- Despite their comments on the importance of many, smaller moves to the longevity of the season, Hoyer and Epstein were pressed on their willingness to make bigger deals, but they didn’t abandon their message. They will be aggressive this deadline, given the obvious opportunity they have in the division, but won’t sell out for any one year. In fact, they warned about their dangers of placing too much importance on any one season. You’ve heard it before, but the best way to win the World Series is not to push all your chips in on any one year, but to return to the playoffs time and time again. There just isn’t enough of an odds tilt after acquiring a complementary piece. The playoffs are a crapshoot and the best teams on paper don’t always come out on top. The only thing the Cubs can do is return as many times as possible.
- That said, the Cubs have been very active. Epstein and Hoyer claim that they divide the teams between the two of them and remain in constant contact throughout the season. Despite specific rumors tying them to any one player or team in, say, July, trades can come up unexpectedly and you need to be ready to jump at any opportunity that provides value. But again, the season is a marathon and getting back to the playoffs in 2017 is important, too.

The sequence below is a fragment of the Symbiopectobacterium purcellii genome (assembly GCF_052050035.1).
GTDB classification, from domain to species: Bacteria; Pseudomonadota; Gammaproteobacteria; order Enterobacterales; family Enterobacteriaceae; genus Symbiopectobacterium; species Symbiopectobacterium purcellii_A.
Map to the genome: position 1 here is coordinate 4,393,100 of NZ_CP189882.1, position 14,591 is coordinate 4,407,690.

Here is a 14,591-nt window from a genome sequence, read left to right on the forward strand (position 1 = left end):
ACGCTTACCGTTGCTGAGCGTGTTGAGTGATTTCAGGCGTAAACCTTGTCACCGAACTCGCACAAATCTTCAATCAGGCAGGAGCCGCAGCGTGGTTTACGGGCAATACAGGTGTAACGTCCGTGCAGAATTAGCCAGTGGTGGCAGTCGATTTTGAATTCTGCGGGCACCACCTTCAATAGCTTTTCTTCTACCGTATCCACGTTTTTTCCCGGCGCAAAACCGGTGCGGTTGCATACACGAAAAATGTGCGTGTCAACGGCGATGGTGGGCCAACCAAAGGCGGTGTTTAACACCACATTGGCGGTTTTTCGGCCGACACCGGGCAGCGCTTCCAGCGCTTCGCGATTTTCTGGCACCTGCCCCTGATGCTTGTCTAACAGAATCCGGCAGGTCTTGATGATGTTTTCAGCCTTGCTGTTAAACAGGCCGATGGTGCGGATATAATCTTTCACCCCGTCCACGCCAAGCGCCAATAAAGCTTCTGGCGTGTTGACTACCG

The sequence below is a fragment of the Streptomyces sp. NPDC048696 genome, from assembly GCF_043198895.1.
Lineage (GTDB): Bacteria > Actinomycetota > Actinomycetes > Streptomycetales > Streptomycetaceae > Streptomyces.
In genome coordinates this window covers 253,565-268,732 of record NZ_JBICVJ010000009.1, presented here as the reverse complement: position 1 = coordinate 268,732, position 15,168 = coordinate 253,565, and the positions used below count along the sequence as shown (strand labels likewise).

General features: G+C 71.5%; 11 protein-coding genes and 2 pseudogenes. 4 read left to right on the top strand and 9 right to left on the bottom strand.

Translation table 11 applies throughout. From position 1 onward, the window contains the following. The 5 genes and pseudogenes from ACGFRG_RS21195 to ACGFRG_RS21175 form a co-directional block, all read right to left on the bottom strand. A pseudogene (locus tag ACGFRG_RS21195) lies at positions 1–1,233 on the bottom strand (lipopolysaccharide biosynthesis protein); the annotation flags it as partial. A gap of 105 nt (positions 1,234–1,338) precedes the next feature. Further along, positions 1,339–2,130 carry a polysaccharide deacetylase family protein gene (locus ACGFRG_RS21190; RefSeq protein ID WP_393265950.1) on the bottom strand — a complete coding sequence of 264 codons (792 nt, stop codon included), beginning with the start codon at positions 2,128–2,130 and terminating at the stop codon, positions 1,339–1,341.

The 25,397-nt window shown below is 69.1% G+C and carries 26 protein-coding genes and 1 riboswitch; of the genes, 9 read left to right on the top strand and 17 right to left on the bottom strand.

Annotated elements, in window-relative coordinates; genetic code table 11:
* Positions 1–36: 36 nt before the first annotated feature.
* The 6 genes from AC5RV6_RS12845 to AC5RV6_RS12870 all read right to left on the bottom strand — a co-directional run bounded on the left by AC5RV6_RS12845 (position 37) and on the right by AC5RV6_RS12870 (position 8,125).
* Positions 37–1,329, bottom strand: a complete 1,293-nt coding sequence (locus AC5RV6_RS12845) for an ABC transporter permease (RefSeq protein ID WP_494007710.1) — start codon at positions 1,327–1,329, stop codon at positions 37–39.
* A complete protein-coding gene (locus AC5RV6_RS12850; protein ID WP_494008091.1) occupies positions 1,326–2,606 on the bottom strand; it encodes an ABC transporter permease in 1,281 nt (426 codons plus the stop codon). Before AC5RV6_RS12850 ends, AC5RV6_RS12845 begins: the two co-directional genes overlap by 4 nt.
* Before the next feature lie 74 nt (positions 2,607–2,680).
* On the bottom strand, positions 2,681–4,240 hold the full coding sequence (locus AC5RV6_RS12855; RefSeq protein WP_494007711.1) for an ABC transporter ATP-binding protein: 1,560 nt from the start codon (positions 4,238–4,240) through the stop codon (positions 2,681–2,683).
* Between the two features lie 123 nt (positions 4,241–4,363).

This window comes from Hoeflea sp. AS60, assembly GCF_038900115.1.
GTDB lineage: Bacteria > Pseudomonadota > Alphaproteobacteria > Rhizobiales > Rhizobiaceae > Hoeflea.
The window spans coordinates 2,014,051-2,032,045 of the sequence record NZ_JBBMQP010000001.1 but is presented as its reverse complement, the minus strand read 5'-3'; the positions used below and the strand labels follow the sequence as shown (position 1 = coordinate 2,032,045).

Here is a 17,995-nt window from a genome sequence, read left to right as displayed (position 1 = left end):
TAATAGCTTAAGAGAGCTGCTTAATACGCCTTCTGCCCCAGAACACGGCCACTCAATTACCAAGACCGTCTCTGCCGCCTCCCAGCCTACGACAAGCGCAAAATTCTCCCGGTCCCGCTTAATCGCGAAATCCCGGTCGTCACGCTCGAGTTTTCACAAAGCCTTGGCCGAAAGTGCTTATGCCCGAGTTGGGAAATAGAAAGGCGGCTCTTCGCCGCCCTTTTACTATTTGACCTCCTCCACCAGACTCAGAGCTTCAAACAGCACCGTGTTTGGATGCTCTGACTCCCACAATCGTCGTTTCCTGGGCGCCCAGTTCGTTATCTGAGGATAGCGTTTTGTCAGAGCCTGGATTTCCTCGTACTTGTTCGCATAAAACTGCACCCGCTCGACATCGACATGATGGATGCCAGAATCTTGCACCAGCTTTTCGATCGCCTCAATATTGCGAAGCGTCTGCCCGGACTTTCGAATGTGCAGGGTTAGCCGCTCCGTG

- A while back, Epstein claimed that improvements in the bullpen would come from three places: within the bullpen, within the organization, and from external moves (trades, free agent signings, etc.). But on the second point, the Cubs are already well on their way. Brian Matusz, for one example, is working his way up the Cubs Minor League system and is expected to help out the Cubs in short order. Although he’s being stretched out as a starter, he’s likely to help the Chicago Cubs in a variety of different roles. For another example, Joe Nathan is the type of guy that might be able to come up soon and help the team out in a way that Rodney or Cahill did in 2015. Roll the dice, buy low, bet on guys. It’s the way it has to be done.
- But to that end, the Cubs are pleased with the guys they bet on – those two, in particular. Specifically, a Cubs scout noticed a flaw in Matusz delivery, which they felt they could fix. Apparently, after describing that flaw to Matusz himself, he was more willing to sign with the Cubs. Now, in his last two appearances between Triple-A Iowa and Double-A Tennessee, Matusz has a 3.24 ERA with 11 strikeouts to just 3 walks in 8.1 IP. The Cubs are confident he can especially help the team against lefties, something he’s been good at throughout his career.
- Similarly, 41-year-old Joe Nathan has looked better, thanks to a reportedly crisper slider, amassing a 2.00 ERA over 9.0 innings pitched across the same two levels. If even one of them works out, the experiment will have been worth it, and it’s not as though there’s a lack of evidence suggesting it’s possible.